Assange lawyer Geoffrey Robertson said Swedish Prime Minister Fredrik Reinfeldt has created a "toxic" atmosphere that would make a fair trial impossible.
"The Swedish prime minister says Assange is an enemy of the people," Robertson said. "He's made falsehoods in Parliament and the Swedish people will believe him. In Sweden (Assange) is public enemy No.1 as a result of the prime minister's statement."
It wasn't immediately clear which comments Robertson was referring to. Reinfeldt spoke to reporters Tuesday about the Assange case in Stockholm's Parliament building, rejecting criticism of the Swedish justice system by Assange's lawyers. He did not call Assange a public enemy.
Assange, famous for publishing a massive cache of confidential U.S. military and diplomatic documents, is wanted for questioning in Sweden on sex crimes allegations stemming from a brief visit there last summer. Two women have accused him of sexual abuse. He has denied the allegations and described the sex as consensual.
The allegations include the charge that Assange tried to have sex with one woman while she was asleep, which can constitute rape in Sweden, and that he became violent during other sexual acts.
Assange's lawyers have sharply criticized Sweden's justice system, particularly the Scandinavian nation's practice of holding some rape trials in private to protect the identity of alleged victims. The criticism became so pointed that Reinfeldt felt moved to react to charges of unfairness.
"Unfortunately this is what happens sometimes when you describe other countries' justice systems in derogatory ways to defend your client," Reinfeldt told Swedish Radio on Tuesday. "But everyone who lives in Sweden knows that it doesn't correspond with the truth. And we have far-reaching, profound traditions of an independent, well-functioning judiciary in Sweden."
"Let us not forget what is at stake here: It is the right of women to get a hearing on whether they have been exposed to abuse," Reinfeldt added. "We don't know what is true or what is wrong or what the verdict will be."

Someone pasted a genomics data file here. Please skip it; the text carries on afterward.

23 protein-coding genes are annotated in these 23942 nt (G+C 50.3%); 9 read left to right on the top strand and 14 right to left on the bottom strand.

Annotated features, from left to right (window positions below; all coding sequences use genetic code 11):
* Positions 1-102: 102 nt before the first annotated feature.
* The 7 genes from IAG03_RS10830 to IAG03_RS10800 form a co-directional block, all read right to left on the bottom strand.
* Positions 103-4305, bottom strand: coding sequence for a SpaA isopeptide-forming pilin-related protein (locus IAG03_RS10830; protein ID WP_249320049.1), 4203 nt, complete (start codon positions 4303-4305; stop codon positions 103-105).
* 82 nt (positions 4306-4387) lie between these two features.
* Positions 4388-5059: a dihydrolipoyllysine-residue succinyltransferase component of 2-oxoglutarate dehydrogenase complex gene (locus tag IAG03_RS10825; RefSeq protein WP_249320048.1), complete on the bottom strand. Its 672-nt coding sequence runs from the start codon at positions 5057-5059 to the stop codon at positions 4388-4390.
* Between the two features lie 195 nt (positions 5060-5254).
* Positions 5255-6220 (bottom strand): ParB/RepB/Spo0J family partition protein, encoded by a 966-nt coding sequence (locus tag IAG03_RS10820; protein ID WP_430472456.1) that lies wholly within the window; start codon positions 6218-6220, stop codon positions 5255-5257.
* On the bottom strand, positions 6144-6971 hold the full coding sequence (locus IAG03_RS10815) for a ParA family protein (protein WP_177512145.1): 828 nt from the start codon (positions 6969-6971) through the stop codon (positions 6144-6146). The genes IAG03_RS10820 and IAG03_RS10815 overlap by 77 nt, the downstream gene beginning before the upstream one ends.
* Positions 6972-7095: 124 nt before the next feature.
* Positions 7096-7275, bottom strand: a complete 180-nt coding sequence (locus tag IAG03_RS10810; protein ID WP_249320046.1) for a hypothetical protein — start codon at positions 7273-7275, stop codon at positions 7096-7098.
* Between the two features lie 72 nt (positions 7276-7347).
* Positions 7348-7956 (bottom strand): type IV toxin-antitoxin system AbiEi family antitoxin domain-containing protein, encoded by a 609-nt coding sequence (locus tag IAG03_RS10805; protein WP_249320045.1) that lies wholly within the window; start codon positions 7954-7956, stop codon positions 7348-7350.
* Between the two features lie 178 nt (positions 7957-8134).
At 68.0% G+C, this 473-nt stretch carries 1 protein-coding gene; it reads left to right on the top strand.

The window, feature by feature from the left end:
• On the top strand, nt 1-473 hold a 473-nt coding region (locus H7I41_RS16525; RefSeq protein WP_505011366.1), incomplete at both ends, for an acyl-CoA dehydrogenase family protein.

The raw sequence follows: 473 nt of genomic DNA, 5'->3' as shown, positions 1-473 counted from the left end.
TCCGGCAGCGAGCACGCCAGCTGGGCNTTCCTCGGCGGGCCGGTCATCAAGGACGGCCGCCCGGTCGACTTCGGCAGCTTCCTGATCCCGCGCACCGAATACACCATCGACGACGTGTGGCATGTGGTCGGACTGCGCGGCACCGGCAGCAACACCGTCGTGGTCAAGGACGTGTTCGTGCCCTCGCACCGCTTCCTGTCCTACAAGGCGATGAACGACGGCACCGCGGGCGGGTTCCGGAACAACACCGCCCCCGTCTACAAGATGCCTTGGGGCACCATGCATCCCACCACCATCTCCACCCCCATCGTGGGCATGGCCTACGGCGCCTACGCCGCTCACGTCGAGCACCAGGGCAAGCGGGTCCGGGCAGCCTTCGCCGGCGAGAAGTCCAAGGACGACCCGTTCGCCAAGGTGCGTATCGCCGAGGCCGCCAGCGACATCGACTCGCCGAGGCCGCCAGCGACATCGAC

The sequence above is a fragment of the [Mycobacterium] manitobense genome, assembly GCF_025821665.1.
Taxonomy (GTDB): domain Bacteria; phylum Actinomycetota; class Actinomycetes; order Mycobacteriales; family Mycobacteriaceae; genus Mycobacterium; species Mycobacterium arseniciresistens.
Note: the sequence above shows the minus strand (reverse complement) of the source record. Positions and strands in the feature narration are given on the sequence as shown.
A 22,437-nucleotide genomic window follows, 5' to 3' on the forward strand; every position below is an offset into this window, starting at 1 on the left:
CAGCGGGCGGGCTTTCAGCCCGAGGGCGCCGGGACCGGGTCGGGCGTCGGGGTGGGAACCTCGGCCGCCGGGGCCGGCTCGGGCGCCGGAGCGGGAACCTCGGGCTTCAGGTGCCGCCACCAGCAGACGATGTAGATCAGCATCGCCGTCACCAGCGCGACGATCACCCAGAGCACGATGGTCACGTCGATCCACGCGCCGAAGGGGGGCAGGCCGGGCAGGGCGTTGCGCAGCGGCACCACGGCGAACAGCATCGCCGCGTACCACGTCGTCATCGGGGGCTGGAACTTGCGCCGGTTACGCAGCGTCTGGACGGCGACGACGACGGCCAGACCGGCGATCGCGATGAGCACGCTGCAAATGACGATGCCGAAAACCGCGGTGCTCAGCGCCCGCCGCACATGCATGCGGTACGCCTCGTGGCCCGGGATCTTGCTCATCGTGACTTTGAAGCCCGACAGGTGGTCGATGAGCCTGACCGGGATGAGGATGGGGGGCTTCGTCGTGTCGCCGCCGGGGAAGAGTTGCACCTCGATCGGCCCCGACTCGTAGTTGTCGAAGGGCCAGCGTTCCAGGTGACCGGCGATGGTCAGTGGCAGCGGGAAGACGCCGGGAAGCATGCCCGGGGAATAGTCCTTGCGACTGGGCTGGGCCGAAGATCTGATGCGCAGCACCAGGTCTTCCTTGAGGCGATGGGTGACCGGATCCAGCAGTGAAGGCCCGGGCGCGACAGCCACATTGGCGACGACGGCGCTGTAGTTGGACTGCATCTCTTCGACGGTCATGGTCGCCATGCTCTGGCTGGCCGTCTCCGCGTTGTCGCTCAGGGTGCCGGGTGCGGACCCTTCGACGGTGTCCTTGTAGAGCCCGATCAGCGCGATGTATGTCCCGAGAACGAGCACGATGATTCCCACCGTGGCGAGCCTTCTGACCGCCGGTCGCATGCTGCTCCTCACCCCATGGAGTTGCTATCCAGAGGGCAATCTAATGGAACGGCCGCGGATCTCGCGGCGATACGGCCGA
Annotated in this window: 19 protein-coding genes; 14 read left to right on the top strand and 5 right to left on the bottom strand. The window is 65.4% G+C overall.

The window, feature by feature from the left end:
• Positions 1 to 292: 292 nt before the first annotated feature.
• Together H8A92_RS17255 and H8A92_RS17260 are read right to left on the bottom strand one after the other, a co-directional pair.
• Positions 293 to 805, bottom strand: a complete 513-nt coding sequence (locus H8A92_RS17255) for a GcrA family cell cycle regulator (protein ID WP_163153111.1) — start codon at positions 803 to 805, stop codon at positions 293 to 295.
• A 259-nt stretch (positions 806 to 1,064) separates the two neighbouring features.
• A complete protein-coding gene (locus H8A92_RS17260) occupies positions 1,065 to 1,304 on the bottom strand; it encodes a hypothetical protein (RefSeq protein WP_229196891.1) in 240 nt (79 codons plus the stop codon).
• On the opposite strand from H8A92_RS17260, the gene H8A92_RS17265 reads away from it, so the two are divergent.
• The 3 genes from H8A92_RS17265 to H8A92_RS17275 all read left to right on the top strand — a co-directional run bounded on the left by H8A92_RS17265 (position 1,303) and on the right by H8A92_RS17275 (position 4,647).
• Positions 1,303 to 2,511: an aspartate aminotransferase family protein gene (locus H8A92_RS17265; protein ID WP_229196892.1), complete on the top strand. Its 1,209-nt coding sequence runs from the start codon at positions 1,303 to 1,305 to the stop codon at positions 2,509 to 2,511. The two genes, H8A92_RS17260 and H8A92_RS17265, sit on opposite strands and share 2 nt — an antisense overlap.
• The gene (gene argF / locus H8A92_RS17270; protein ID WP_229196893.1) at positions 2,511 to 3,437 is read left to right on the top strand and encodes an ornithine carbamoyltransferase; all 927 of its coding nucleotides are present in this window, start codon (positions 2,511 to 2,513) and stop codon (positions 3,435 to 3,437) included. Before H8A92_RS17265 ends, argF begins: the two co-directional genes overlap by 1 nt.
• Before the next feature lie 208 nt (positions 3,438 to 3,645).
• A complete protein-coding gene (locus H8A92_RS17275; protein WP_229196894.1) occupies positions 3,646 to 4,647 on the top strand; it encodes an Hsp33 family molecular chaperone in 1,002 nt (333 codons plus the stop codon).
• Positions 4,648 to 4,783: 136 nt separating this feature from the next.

Reinfeldt declined to comment further on Friday.
Robertson claimed the Swedish prime minister said Assange should be charged with rape and characterized the WikiLeaks founder as opposed to women's' rights, which Robertson called a "pernicious lie."
However, lawyer Clare Montgomery, representing the Swedish government, said the prime minister did not make such comments and Robertson was completely misrepresenting what had been said.
Montgomery ridiculed Assange's claim that the prime minister's statement would make an impartial trial difficult, and focused on the alleged sex crimes, which she said are serious enough to merit extradition.
She described Assange as violent and abusive toward the women, using force in one case to pin one down as he tried to penetrate her against her will.
"It is clear that what Mr. Assange is charged with meets the European definition of rape," she said. "There is no justification for him saying there is nothing in the evidence that can be called violent."
Assange's lawyers tried to adjourn the case to give them time to assemble expert testimony on the impact of the prime minister's comments, but Judge Howard Riddle turned them down, saying he could not tolerate any more delays.
Riddle said the case would be back in court on Feb. 24, when he is expected to give his decision on the extradition request. But he admitted that an appeal was "inevitable," meaning more court proceedings before Assange's fate is decided.
Assange, 39, entered the courtroom wearing a well-tailored dark suit and tie and waved to supporters in the gallery before taking his seat. He yawned several times during the closing arguments and did not show any emotion as his alleged sexual activities were discussed.
Both sides recapped arguments made earlier in the week at Belmarsh Magistrates' Court, with Assange's side arguing that Swedish prosecutors acted improperly and the Swedish government saying it is seeking Assange only after repeatedly failing to question him.
Montgomery said they cannot simply interview him via Skype or other technology in part because they seek a DNA sample.
Assange and his supporters say the case against him is riddled with irregularities, with some alleging it was part of U.S.-led plot to prosecute the WikiLeaks founder or blacken his reputation in retaliation for his spectacular leaks, which have embarrassed U.S. officials.
Meanwhile, Assange is out on bail - albeit under strict conditions - at a supporter's country mansion in eastern England.